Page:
Wild in the City and Animal Atlas: Lonely Planet Kids teaches young readers about the beauty of the world around them

Today, I am reviewing two beautiful books from Lonely Planet Kids: Wild in the City and Animal Atlas. 

I find myself at a loss to explain just how beautiful these books are. These are books for your young readers to keep, to refer to constantly as they grow up. Both are hardcovers, and colourful and striking covers, and your eyes will be drawn to them as much as your young readers.

Wild in the City is the more interesting title to me. It’s subtitle is A Guide to Urban Animals around the world. It brought to mind stories recently of polar bears (and bears) who venture close to towns searching for food — and indeed polar bears are a part of this title. This is where the book stands out because it notes the conservation status of each animal, including the bears, which is marks as vulnerable.

I wish it had been more emphatic in terms of why the bears are moving closer to inhabited areas (it does mention it), but awareness is enough for young readers this book is aimed at. Later on in the book, there’s a section devoted to Conservation, and what young readers can do in their homes and schools to make these spaces safe for urban animals.

The book is making conservation a part of young readers lives, and that right there is extremely important for their future.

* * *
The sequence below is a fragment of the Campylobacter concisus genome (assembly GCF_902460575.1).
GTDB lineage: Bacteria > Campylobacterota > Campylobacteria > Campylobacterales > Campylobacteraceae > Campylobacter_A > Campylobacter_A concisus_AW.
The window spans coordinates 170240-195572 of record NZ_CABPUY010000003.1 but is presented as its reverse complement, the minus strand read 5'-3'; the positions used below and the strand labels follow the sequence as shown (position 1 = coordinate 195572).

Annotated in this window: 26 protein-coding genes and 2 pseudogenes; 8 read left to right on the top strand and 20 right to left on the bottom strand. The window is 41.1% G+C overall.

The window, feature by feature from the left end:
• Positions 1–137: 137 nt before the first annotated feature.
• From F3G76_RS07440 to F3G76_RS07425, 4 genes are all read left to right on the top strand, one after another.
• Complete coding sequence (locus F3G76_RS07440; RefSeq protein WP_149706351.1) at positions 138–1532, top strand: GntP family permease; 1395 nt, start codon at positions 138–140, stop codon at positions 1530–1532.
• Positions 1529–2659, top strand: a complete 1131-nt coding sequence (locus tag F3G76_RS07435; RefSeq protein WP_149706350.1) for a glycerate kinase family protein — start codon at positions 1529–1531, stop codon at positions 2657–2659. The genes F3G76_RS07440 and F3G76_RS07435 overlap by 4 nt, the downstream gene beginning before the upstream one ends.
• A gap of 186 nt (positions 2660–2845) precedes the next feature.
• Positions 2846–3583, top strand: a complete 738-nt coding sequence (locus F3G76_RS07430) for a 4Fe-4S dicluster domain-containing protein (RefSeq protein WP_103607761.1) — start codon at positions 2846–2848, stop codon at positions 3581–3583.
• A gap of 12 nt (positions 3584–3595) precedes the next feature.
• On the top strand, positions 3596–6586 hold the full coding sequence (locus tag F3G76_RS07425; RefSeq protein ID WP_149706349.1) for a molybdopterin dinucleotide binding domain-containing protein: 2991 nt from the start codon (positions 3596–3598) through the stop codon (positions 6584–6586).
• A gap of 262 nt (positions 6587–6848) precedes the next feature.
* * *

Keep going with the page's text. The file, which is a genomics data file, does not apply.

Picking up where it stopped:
But a little bit more on this book: it’s divided into sections on mammals, reptiles and amphibians, bugs, and birds, covering everything from Sika Deer in Nara Japan to Jewelled Chameleons in Antananarivo, Madagascar to Tree Weta in Wellington, New Zealand and Rainbow Lorikeets in Sydney.

Animal Atlas is the kind of animal encyclopedia (so to speak) that I wish I had as a kid.

The book covers the continents, as well as areas like the Great Plains, Wetlands and Drylands in Europe, the Sahara. Pages are fold out maps of each area, and there is a wealth of information to explore for young readers.

I did like that this book also informed young readers of their changing world, that animals are under threat, and that humans are the cause of the sixth mass extinction — but that it’s up to us to protect our planet too. I think generally, adults tend to underestimate how much kids absorb about how their world is changing, and that they are willing to do whatever it takes to protect the planet.

I adore Lonely Planet Kids. They are the tools we need to educate young readers on the world around them, and how to protect our world as well.


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